They also have high water content and important antioxidants, great for boosting your horses immune system and hydration. Horses are true herbivores, with teeth and digestive systems created to ingest plants. Because cucumbers are both hard and round in shape, it is important to cut them up into smaller pieces to avoid choking.

Horses are known to enjoy cucumbers as a standalone treat or when added into their regular feed. Since you should cut up an apple to avoid choking, removing the core is an easy step to ensuring your horses health and safety. As with apples, you must cut the pears into small portions, removing the core and seeds to avoid issues.

Pears have high fiber content and contain many key vitamins and nutrients, making them an excellent addition to your horses diet. Because of this, it is crucial to track the amount of the fruit that you offer your horse in a week to not cause digestive problems. A sweet, water-filled treat, grapes are an inexpensive way to give your horse something special as a reward for their hard work.

Whether you accidentally fed your horse something they shouldnt eat or they got into food that was supposed to be put away, this situation can cause quite a bit of stress. While this shouldnt cause any additional problems, it is important to force them to stand if they begin to exhibit abnormal behaviors. In cases of extreme gas or intestinal distress, walking your horse could help to alleviate their pain.

Feeding your horse a well-balanced diet often means a combination of grains, fruits and vegetables. However, when feeding fruits and vegetables to your horse it can be difficult to know whether your horse can eat certain foods. It is easy to assume that horses can safely eat all of the foods we as humans enjoy. But they cant eat everything. So, we thought wed list the top 20 foods you didnt know horses could eat. Perhaps you can change up your horses diet and add in a few new food items!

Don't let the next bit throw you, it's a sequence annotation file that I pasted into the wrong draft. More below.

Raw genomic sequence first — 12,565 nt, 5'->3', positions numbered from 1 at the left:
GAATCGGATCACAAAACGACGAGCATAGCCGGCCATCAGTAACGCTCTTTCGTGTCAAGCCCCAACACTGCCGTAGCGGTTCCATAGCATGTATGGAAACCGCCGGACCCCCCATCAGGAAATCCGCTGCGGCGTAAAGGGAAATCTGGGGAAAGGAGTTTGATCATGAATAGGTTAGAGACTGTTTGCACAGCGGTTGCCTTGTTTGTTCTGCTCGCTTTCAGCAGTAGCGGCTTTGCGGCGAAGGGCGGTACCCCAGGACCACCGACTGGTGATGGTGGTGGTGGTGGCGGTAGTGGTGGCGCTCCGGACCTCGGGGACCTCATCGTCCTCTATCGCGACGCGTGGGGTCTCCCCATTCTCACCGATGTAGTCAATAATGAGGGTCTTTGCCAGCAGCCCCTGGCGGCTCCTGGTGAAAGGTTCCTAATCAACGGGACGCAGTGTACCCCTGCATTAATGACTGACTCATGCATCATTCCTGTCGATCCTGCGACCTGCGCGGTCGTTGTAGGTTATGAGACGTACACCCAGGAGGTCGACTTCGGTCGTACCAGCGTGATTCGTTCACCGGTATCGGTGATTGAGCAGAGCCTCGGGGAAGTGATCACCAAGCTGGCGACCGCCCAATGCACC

Just like you would feeding other vegetables to your horse, always cut the celery into small pieces to reduce the risk of choking. Ripe pears are always preferable as they are nice and soft, making them easy for your horse to digest.

Horses adore citrus fruits such as oranges and they can eat the whole thing, including the seeds and the skin! However, it is important to be aware that citrus fruits naturally provide your horse with a lot of sugar, so dont feed them too much. This lovely fruit is the perfect little sweet snack for your horse and contains and excellent source of iron.

However, it is important to note that corn is also very high in starch and so too much can be problematic for your horses digestive system. Black oil sunflower seeds probably arent one of the first things that came to mind when you thought of foods you can feed your horse. Whats more, molasses contains 50% sugar so works great as a treat for horses that have a bit of a sweet tooth.

When feeding your horse green beans, always be sure to cut them into edible chunks to avoid the risk of choking. They often enjoy the crunch of a radish and like the taste, so these make an excellent alternative to carrots or apples every now and again. Horses enjoy eating peas and they make a great snack or small treat.

Small and edible, peas are a great source of vitamins A, D, and B-6, as well as calcium, iron and magnesium.

Foods That Horses Can & Can’t Eat